Setting alarm times

If you have a BearBox integrated access and intruder alarm system, you can fine-tune your alarm preferences so that as your staff or customers go around the site, the alarm system will be automatically disabled at various checkpoints along the way. If your BearBox access control is not linked to an alarm system these settings won't work.

Go to Site Setup -> Alarm Setup. Here you will see a complete list of settings that you can change. For any of these settings you can see a description of what it does by hovering your mouse pointer over the setting text.

In this video I'm going to cover the main alarm settings, so these are settings that mostly affect customers. For staff alarm settings i.e. alarm settings for regular staff, cleaners and security guards, see the next video.

Some of these settings might not apply to your site, so I'm going to cover the most important settings first.

As your customer goes through your site, she will trigger a number of different timers. When she successfully enters her pin at the gate, this will disable the site's intruder alarm system for a set period of time. You can change this time period here with the Entry Pin Alarm Disable Timer.

So we're giving our customer 20 minutes, which should be plenty of time for someone to reach their unit. If they don't reach their unit within 20 minutes, they will be automatically logged out, and if there is nobody else on site, then the alarm system will be reset.

This means that now if they then get picked up by the alarm system, the alarm will sound.

The next disable timer starts when your customer actually opens her unit – so when the unit door opens up, the alarms are disabled again for a period of time. By default this is an hour, but you can change it with the Unit Open Alarm Disable Timer setting.

So if your site is only small, you might decide that your customers only need half an hour to access them


After this time, they will be logged out and the intruder alarm will reset, so again if they are the last person on site, the alarm will be automatically set and when they trigger it, it will go off.

This will work the same way whether you have passive infra red detectors (PIRs) on your units or whether you have door contacts. Essentially the door contact will be set to either open or closed and the PIR will act in the same way – it will watch for activity and when it sees your customer in her unit, it will assume that the unit is opened. When activity stops for a period of time, the PIR will read the unit as closed and your customer will be transferred to the next countdown.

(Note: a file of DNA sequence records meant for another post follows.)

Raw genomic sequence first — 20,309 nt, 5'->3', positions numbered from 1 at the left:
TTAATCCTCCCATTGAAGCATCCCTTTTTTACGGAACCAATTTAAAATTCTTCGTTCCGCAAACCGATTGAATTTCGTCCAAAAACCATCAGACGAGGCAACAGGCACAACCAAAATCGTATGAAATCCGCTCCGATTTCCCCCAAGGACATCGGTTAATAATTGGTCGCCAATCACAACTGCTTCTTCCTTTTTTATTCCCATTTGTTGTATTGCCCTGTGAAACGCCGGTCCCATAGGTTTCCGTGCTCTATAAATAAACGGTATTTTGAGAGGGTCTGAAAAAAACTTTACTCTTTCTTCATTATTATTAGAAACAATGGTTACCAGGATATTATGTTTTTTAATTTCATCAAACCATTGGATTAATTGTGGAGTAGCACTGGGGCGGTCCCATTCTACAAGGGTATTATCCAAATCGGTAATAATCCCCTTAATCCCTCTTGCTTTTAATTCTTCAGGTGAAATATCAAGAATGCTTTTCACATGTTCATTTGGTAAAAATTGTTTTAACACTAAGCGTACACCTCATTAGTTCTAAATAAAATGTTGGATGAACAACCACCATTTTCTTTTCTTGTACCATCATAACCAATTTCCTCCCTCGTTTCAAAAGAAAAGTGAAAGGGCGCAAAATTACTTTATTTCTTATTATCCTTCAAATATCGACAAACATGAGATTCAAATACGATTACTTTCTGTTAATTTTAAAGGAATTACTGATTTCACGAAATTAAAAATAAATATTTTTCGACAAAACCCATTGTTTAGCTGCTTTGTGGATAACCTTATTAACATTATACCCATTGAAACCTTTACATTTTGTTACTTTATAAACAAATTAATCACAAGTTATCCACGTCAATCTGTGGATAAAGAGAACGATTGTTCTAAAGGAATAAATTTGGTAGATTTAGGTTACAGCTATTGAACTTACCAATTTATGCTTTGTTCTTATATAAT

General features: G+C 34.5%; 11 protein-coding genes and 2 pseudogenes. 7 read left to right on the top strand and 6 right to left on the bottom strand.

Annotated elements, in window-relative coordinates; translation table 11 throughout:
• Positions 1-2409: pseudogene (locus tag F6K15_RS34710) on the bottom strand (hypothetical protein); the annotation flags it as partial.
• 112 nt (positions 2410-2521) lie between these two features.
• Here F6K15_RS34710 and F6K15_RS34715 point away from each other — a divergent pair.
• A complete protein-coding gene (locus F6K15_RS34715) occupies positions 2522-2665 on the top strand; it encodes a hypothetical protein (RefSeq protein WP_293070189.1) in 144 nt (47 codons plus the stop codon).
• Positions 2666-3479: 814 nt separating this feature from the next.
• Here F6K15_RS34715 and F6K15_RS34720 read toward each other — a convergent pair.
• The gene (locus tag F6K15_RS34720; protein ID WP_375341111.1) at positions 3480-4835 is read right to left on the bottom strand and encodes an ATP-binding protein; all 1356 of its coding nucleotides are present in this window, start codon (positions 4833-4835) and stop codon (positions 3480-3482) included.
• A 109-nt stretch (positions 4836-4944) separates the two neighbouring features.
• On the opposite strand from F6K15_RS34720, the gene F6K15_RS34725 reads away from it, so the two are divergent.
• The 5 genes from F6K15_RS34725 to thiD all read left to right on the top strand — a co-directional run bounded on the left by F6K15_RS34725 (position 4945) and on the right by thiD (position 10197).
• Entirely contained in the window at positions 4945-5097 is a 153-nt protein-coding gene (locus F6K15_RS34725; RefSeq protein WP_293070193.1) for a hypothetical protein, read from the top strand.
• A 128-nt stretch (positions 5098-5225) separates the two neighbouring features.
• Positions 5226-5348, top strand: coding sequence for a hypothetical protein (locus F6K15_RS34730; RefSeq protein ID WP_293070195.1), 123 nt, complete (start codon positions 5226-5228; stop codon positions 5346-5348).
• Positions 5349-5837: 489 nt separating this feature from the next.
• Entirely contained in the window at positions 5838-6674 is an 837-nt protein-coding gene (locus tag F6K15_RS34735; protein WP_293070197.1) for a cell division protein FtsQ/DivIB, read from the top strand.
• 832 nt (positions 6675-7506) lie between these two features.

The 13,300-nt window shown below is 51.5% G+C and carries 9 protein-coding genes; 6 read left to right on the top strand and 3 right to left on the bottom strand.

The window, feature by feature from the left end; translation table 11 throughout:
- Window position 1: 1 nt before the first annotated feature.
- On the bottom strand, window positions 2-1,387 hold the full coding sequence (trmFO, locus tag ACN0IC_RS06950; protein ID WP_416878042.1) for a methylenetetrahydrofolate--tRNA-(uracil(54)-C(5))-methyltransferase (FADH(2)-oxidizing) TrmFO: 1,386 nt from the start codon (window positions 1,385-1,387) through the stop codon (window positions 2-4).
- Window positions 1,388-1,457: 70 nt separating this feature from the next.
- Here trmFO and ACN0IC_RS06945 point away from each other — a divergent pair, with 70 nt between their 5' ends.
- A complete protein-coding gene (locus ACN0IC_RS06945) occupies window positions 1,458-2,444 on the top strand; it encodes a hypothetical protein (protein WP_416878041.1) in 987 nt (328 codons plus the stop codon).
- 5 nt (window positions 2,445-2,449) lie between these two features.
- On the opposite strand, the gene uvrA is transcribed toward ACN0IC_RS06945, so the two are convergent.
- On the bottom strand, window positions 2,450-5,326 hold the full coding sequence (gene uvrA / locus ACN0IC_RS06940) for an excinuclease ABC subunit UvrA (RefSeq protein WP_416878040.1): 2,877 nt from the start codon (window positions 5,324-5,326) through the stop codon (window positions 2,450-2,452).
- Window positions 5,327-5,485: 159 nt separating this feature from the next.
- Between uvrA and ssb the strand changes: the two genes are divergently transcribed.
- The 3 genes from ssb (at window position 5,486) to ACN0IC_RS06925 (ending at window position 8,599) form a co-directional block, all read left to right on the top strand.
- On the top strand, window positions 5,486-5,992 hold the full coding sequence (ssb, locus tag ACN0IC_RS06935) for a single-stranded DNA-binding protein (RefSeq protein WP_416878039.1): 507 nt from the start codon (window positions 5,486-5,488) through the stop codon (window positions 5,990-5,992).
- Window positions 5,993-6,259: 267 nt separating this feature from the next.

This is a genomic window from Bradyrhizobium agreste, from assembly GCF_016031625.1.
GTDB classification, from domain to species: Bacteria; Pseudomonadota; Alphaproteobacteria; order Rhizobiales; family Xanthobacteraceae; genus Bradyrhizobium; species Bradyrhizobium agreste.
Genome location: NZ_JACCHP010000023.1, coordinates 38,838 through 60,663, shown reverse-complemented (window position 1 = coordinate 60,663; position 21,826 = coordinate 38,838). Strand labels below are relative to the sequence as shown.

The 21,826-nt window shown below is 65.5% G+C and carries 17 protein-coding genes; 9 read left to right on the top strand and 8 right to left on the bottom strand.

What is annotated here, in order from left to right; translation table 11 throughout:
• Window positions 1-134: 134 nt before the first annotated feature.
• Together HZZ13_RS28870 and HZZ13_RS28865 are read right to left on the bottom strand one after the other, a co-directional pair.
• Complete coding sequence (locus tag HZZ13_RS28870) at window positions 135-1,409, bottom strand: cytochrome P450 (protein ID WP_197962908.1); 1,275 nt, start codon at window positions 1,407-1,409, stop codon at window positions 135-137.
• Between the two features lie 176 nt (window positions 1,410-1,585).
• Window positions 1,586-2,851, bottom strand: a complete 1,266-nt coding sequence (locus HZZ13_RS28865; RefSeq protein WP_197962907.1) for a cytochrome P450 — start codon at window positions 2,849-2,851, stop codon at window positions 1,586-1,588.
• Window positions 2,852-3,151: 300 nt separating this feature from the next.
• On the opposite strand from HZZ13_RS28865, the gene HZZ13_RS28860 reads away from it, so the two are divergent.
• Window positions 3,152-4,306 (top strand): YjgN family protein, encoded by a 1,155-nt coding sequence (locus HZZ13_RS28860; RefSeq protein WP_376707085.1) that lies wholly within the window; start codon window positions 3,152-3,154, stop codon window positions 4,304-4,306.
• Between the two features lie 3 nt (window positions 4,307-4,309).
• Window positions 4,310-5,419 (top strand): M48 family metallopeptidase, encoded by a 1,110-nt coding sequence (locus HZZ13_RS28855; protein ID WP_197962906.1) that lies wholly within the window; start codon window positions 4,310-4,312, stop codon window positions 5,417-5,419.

Once the customer closes her unit, the Unit Closed Alarm Disable Timer kicks in.

This is the length of time she has to get to the exit keypad having closed the unit so in this case it should also be 20 minutes – this being the time we're giving her to get from the entrance to the unit in the first place.

Now if she wants to go back to her unit – she's forgotten to take something out of it – then she can do so. When she opens the unit again, the Unit Open Alarm Disable Timer will activate again, so she'll be back to having an hour to get things out of her unit. Closing the door again reduces her time allowance – she'll have 20 minutes again to get to the exit.

The final timer you can set is the Exit Pin Alarm Disable Timer. Once the customer has entered her pin on the exit keypad the alarm is disabled for The stated time period. It should be kept short because in most cases this is only the length of time it takes for the customer to drive through a gate or go through a door. Once this time expires, the security system will reset so if anyone chose this moment to sneak in they would be picked up as usual by the security system.

Other Settings

The Access door left-open time is only relevant if you have a monitored access door on your site. Altering this number means you can set how many minutes that door can stay open before you see a message on your log saying 'door left open'. This doesn't trigger an alarm or an email – just a log message that will show up on the flash plan.

Unit left-open timeout controls how long a unit door can be left open before you see log message.







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TeamViewer remote support application

If a BearBox team member has asked you to do so, please $1download and run the BearBox Remote Support application$2.

The application is a mini version of TeamViewer that will allow us to access your system. It is compatible with Windows, Mac and Linux operating systems. Quitting the application prevent our accessing.

 BearBox Remote Support application.